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Midnight Marquee Press, Inc., 9721 Britinay Lane, Baltimore, MD 212343 • 410-665-1198
$35.00Since their heyday, comics (or fumetti as they are called in Italy) had a vital part in Italy’s culture and morality, and they even helped break boundaries. That was the case with the so-called “fumetti neri,” such as DIABOLIK, KRIMINAL, SATANIK, and many others that caused a sensation in the early-to-mid-1960s. Similarly, in the late 1960s the adults-only comics paved the way for a more explicit depiction of eroticism, while the 1980s saw the commercial exploitation of underground comics as well as popular genre ones, such as DYLAN DOG.
DIABOLIKA lists the Italian films and TV series based on (or inspired by) comics, graphic novels and photonovels, as well as those movies that, even though not directly adapted from them, sport a distinct comics feel in style, characters and plot. It includes the 1960s adaptations of the lurid “fumetti neri” such as DANGER: DIABOLIK, the two KRIMINAL movies, AVENGER X and SATANIK; the comic-inspired superheroes SUPERARGO, FLASHMAN, THE THREE FANTASTIC SUPERMEN; films based on erotic and adults-only comics including MS. STILETTO; adaptations of popular comic characters such as VALENTINA, TEX and DYLAN DOG and many, many more. It also includes an essay on Turkish films inspired by Italian comics, by Turkish film scholar Kaya Özkaracalar.
The book is lavishly illustrated in color with many rare set stills, lobby cards, poster art and comic book panels.
So Deadly, So Perverse Vol 1Retail Price $45
Troy Howarth, the author of THE HAUNTED WORLD OF MARIO BAVA and the co-author of the up-coming THE TOME OF TERROR series, examines the genre from its inception through its inevitable decline. Covering everything from popular fan favorites by the likes of Mario Bava, Lucio Fulci and Dario Argento to lesser-known gems by Cesare Canevari, Massimo Dallamano and Paolo Cavara as well as the worst of the worst by the least inspired of hacks, SO DEADLY, SO PERVERSE provides an in-depth examination of a genre that has too often been marginalized in other studies of the horror film and the thriller. In addition to reviews of every giallo made between 1963 and 2013, this two-part study of the giallo—with volume two (covering 1974 onwards) coming later in the year—is also lavishly illustrated with rare and colorful stills and poster art.
So Deadly, So Preverse Vol 2
SO DEADLY SO PERVERSE—The Italian thriller, known as the giallo to its hardcore devotees, is a breed of mystery thriller like none other. Taking inspiration from the Edgar Wallace krimis and early, seminal works by auteurs like Alfred Hitchcock and Fritz Lang, these colorful and labyrinthine shockers pushed the envelope of good taste in the 1960s and exploded into glorious excess throughout the 1970s and ’80s. Author Troy Howarth explores the genesis of the genre and traces it to its eventual decline in this two-volume study. Each title is afforded its own in-depth review, replete with contextual information and biographical data on key players in front of and behind the camera. Volume two, covers 1974 to 2013.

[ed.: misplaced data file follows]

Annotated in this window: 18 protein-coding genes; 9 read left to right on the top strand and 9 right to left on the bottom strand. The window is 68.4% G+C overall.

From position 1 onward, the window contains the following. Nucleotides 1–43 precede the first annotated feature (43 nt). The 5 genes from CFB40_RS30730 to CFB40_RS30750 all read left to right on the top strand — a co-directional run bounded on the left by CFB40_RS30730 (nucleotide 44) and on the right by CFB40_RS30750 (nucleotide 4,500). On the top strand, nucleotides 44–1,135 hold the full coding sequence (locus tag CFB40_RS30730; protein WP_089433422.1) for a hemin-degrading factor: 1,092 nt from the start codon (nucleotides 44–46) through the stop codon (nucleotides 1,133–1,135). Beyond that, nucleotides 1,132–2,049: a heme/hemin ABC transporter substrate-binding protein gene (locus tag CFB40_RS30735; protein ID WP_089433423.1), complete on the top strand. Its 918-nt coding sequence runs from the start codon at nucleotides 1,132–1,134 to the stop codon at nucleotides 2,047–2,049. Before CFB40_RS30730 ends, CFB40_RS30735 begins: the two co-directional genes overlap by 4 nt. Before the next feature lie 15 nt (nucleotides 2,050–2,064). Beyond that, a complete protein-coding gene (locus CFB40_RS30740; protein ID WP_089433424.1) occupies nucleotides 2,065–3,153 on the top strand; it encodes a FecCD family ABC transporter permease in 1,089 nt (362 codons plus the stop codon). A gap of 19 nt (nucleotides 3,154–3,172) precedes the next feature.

COLOR edition $75
sale price $18 Lucio Fulci conjures images of gore and depravity.Derided by critics as a hack and an imitator and lionized by others as the “Godfatherof Gore,” Fulci remains a polarizing and controversial figure. However, many fans are unaware of the scope and breadth of his filmography. From his early days writing material for popular comics like Totò and Franco and Ciccio to directing films in such genres as the musical and the Spaghetti Western, Lucio Fulci was a filmmaker of great diversity. When he attained international notoriety with the release of his gory epic ZOMBIE, Fulci already had years of experience in the film industry; that film’s success established him as one of Italy’s premier masters of the macabre and he would continue to shock and delight fans until shrinking budgets and failing health began to compromise some of his later work. When he died in 1996, he was on the cusp of a major comeback, but in the years following his death the cult surrounding his legacy has continued to grow. Unfortunately, most studies of Fulci and his work have elected to focus only on a small part of his career. SPLINTERED VISIONS changes all of that by providing an in-depth exploration of Fulci’s filmography, beginning with his work as a screenwriter and extending through all of his films as a director. The popular horror films and thrillers are given ample coverage, but the lesser-known works are finally put into their proper context. Author Howarth provides a detailed portrait of a complex man using newly conducted interviews with actors such as Richard Johnson and Franco Nero, which allows the reader a sense of who
the director was and how he worked. The end result is the most comprehensive overview of Fulci, the man and Fulci, the filmmaker that has been published in English—making SPLINTERED VISIONS a cause for celebration among serious Fulci fans. The book is also lavishly illustrated with a number of rare stills, posters and advertising materials.